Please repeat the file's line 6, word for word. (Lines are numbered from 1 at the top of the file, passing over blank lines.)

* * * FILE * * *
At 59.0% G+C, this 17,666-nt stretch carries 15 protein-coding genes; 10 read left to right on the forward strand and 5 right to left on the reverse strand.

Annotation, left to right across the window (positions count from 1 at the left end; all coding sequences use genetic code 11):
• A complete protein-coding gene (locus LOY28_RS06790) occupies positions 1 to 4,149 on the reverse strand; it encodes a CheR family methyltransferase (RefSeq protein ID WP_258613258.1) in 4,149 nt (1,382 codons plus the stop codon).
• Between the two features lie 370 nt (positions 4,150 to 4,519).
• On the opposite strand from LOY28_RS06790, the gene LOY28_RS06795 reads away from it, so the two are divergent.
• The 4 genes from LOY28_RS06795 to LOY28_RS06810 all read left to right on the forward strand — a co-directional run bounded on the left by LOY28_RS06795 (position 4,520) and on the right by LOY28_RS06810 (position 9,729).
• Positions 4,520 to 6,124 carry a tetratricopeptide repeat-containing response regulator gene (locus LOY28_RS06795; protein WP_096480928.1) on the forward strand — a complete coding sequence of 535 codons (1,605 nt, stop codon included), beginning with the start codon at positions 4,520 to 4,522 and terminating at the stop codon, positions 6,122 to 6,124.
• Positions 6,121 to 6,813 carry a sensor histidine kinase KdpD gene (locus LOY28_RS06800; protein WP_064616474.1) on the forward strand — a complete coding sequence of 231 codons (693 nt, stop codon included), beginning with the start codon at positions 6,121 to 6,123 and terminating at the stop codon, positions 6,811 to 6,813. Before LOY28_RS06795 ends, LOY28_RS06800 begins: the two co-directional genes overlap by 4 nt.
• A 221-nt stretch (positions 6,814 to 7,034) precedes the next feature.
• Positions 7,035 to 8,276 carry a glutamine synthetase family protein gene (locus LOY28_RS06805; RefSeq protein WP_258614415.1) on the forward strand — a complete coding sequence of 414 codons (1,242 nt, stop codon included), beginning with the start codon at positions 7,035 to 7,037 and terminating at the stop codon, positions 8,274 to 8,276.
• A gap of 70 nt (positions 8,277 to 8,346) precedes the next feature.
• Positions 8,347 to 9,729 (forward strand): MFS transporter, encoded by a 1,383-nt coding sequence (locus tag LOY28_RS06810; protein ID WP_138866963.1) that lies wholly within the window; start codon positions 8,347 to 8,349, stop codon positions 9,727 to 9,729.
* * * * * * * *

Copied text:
• The 4 genes from LOY28_RS06795 to LOY28_RS06810 all read left to right on the forward strand — a co-directional run bounded on the left by LOY28_RS06795 (position 4,520) and on the right by LOY28_RS06810 (position 9,729).